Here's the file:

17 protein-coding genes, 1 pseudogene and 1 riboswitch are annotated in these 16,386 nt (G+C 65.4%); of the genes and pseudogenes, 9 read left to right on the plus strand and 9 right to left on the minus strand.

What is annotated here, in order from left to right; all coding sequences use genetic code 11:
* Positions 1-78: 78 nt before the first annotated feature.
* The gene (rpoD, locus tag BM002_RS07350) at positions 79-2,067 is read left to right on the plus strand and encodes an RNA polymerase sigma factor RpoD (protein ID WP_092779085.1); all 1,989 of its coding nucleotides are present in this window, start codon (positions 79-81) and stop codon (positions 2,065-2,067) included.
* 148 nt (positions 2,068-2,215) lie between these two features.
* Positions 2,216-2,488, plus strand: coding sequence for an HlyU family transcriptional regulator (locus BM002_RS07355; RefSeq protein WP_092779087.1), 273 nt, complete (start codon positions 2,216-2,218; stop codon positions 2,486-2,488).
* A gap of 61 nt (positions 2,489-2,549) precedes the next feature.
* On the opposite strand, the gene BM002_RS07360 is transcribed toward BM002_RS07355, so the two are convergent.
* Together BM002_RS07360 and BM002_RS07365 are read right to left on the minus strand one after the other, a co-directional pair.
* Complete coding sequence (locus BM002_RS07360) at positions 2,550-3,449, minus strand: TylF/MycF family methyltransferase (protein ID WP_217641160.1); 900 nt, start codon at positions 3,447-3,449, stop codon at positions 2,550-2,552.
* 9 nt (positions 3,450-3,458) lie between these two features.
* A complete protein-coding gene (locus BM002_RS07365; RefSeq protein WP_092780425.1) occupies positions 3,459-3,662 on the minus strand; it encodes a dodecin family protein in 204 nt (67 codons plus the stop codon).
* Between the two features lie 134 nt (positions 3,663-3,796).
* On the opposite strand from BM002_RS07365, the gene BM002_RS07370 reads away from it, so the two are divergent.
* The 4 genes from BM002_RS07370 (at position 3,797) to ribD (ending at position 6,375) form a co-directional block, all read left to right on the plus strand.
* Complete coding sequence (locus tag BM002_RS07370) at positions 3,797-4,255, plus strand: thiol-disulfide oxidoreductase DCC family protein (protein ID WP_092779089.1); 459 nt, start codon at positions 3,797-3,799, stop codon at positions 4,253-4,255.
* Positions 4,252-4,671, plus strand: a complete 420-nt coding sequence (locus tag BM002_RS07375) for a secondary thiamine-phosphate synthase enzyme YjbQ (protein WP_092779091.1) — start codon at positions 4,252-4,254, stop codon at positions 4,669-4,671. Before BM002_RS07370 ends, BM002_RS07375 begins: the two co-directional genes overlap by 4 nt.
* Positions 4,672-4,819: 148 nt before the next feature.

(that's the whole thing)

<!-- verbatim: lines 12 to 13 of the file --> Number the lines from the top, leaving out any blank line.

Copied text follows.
* A complete protein-coding gene (locus BM002_RS07365; RefSeq protein WP_092780425.1) occupies positions 3,459-3,662 on the minus strand; it encodes a dodecin family protein in 204 nt (67 codons plus the stop codon).
* Between the two features lie 134 nt (positions 3,663-3,796).